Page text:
As we consider the ‘big picture’ of these chapters in our study of 1 Samuel, we note: God speaking, God’s presence, the terror that brings, and the key phrase “Glory is exiled from Israel” (Ichabod). The terror is felt by the Philistines, at the prospect of God’s presence being near; the terror is also felt by Israelites at the prospect of God’s glory leaving, and not knowing when they will be in His presence again.
Backdrop from last week: Not honoring God
(Read Luke 7:30) Eli had not honored God, and had not cared much when his sons did not honor him. They had not fulfilled God’s purpose for priests. Eli had made sure to sit in a seat of honor himself, but had not fulfilled his priestly duties of ushering others into God’s presence and showing them His glory. Eli’s rebuke of his sons was lame, not real. So a man of God came to tell him so. Eli is held responsible for not honoring God or training his children in righteousness. His two sons are held responsible for rejecting God’s purpose for their life. They sinned, and God is Sovereign, and we will see that play out in this history narrative.
Vision: It should be noted that the prophetic “vision” is used for the divine message communicated to the prophets, and the message was usually to be delivered to the prophet’s audience orally in words. But, sometimes the vision was directed to be “written down” (Hab. 2:2). In Amos 1:1; Mic 1:1; Isaiah 2:1; etc., the “vision” is recorded in words. Thus, in the biblical prophecy the “vision” was something to be explained or expressed in words, and its message is more important than the visionary experience of the prophet itself.
Bookends: 3:1 and 3:21
In this dark time of Israel’s history, the Word was scarce; the priests who ought to have taught, bringing the words before the people failed to do so. Likewise the people who should have been rehearsing and recalling and discussing these words (see Deuteronomy 6 and 11) forgot them, and did what was right in their own eyes without a care for who God was, how He created the world to be, the relationships He desired His people to enjoy, or the purpose for which He created them (for His own glory!). They forgot. The word was scarce, the visions were infrequent. (see Psalm 106).
Vs. 3, dark and light Eli could not see, yet there is light, and Samuel receives a vision, the Word of the LORD. YHWH calls out to Samuel, neither he nor Eli know what is happening. On the third call, Eli realizes Samuel must be hearing a real voice, and that voice could only be YHWH. This is a call that we never see Eli receive. The boy, Samuel, responds “Here I am.”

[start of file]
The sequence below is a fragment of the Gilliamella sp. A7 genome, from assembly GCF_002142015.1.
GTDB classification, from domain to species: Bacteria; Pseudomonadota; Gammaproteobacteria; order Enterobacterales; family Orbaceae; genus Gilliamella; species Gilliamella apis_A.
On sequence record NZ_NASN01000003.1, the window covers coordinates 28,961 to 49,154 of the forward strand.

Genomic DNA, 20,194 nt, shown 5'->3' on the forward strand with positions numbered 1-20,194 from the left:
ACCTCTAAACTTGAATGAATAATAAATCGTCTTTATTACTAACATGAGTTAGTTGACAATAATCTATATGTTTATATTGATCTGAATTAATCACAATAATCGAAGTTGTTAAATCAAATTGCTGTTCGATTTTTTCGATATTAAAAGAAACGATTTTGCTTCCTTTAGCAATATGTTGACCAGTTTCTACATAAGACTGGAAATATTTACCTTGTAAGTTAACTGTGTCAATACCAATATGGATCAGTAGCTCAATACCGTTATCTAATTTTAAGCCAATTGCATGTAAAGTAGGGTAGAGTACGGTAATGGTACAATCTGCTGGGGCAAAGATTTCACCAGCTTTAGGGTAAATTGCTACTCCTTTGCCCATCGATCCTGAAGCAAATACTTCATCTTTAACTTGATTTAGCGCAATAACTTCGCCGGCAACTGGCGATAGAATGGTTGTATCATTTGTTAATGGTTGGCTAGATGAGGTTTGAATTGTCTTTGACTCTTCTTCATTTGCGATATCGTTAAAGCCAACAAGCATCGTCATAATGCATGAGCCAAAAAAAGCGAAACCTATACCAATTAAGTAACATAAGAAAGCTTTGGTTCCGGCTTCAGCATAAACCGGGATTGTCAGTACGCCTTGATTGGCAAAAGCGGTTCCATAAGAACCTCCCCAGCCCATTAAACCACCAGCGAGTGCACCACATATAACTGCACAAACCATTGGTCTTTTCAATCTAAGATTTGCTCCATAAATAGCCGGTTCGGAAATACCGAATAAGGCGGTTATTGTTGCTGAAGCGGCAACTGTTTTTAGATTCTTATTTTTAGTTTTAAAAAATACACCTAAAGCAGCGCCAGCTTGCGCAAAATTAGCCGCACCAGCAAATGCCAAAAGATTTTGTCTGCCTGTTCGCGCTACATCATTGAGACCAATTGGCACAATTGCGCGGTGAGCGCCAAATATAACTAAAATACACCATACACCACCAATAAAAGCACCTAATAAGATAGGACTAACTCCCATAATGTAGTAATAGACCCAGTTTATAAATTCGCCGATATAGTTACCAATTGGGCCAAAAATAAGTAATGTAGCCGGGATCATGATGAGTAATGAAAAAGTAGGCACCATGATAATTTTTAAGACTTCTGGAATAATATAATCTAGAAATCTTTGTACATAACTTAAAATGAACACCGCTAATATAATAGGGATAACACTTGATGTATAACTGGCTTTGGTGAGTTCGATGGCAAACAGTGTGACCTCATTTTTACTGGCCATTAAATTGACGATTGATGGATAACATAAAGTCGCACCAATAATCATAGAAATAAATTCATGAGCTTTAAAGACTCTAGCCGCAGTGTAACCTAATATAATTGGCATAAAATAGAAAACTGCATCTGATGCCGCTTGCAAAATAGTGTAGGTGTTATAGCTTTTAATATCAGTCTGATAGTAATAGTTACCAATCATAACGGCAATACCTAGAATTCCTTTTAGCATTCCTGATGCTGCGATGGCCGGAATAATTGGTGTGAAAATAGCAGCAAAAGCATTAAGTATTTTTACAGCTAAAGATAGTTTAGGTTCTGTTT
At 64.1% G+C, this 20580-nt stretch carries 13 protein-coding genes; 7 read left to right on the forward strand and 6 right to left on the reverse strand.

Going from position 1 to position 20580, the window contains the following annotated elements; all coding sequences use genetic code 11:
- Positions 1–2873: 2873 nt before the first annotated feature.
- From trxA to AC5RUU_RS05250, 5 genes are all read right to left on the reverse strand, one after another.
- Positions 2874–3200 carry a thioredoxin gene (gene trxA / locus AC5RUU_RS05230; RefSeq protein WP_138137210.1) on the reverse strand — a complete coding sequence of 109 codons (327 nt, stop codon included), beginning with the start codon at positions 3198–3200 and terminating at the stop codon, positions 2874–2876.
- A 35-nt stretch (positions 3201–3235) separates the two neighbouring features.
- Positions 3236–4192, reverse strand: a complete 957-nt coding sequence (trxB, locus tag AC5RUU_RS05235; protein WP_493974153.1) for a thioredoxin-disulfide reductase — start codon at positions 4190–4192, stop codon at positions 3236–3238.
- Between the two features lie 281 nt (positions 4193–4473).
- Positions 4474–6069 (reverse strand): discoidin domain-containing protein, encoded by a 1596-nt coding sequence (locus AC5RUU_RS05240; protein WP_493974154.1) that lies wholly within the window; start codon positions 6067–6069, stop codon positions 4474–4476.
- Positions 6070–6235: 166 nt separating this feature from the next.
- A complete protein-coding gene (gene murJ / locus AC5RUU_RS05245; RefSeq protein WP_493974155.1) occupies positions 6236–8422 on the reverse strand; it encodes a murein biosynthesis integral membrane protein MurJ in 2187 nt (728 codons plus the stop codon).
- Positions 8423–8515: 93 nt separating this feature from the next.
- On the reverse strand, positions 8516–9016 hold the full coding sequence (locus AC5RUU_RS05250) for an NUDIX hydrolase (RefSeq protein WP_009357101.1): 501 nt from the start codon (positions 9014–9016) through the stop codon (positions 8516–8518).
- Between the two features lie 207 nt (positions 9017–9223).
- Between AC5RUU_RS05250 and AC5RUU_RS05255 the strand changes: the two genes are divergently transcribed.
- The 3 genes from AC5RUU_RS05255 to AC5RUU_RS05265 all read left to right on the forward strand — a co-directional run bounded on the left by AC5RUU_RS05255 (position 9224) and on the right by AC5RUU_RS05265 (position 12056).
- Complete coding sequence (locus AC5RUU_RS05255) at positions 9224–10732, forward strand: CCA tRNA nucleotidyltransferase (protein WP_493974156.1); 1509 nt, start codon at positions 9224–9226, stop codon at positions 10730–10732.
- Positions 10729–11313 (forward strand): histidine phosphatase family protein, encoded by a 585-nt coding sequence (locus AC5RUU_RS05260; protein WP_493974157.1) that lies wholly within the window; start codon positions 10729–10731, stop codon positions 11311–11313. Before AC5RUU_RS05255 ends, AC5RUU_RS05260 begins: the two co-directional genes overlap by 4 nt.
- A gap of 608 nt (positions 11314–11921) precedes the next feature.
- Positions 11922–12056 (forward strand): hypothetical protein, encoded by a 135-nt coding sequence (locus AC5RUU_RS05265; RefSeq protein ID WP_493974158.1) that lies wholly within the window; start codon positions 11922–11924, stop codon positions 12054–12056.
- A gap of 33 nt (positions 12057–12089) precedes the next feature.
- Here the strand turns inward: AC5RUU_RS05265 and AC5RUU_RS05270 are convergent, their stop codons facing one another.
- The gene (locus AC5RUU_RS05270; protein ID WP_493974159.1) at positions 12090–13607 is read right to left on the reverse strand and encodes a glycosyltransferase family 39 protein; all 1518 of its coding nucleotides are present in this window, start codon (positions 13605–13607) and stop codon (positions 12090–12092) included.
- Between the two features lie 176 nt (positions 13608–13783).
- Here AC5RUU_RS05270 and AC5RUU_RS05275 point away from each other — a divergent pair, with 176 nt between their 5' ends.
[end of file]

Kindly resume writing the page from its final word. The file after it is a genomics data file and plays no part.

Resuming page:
Eli intimidates Samuel the next morning, threatening him if he should not tell all that he knew. Samuel did not hide, but told Eli of the coming judgement. Think of how hearing from YHWH must have strengthened Samuel, that he could answer without fear. How does Eli react? “And he said, “He is the Lord; let Him do what seems good to Him.”
Is he feeling defeated? Dejected? Depressed? When does this resignation come out in us? How do we express it? Or do we stuff it and stoically claim to understand? There is no “fine, whatever” in a “before YHWH” life. When we live “Coram Deo” how do we respond?
The Ark represents the presence of God. (Exodus. 25) 4:1-10 ironic. They use the Ark to make God work for them, so that He will show Himself to be a mighty warrior for them. So close to the truth, why are they off? This attitude comes out again later as they demand a king, here they do not verbally demand, they turn the Ark rather into an idol, a remote control for their God.
Instead of fighting for Israel, God lets the Ark be captured. Poythress says in his book Theophany: “It manifests the holiness of God. God does as He pleases in connection with the presence of the ark–and woe to the person who does not respect his holiness!” So the Ark is stolen into Philistine custody.
The same tendency is in our hearts, seen variously in different times and places. Consider the Crusades, when knights carried trinkets (the tooth of a saint, a bit of cloth allegedly ripped off of the virgin Mary’s robe…). Perhaps we consider ourselves above this temptation, but our trinkets and idols are invisible; we still try to manipulate God.
Consider our own generation declaring that God will do such and such because of the way they read a particular passage (“we pray against such and such…we claim such and such…we declare that we are… we declare that we will… I am a child of God therefore He will give me this outcome in this situation…) Do your own prayers respect or deny God’s holiness?
News of the battle reaches Eli, and he falls backward in his chair and dies. News reaches his daughter-in-law, who goes into childbirth, names her son Ichabod, makes a bold statement and dies. They were both, lately, grieved that the glory of God may depart, that God’s presence was not longer guaranteed.
Eli’s daughter in law dies, more grieved over loss of Ark than loss of husband. Ichabod could mean “Inglorious” but more probable “Where is glory?” “Alas for glory!” “She inscribed the national catastrophe in her son’s name and then dies.” (Robert Alter, The Story of David, 25)
I am indebted to the Hebrew scholar Robert Alter for explaining this Hebrew word picture that escapes us if we only ever read the English words. “The term for ‘glory’ kavod is transparently cognate with kaved, ‘heavy’ the adjective used to explain Eli’s lethal tumble from his chair–the leader who might be supposed to represent Israel’s glory exhibits only deadly heaviness.” (Alter, 26)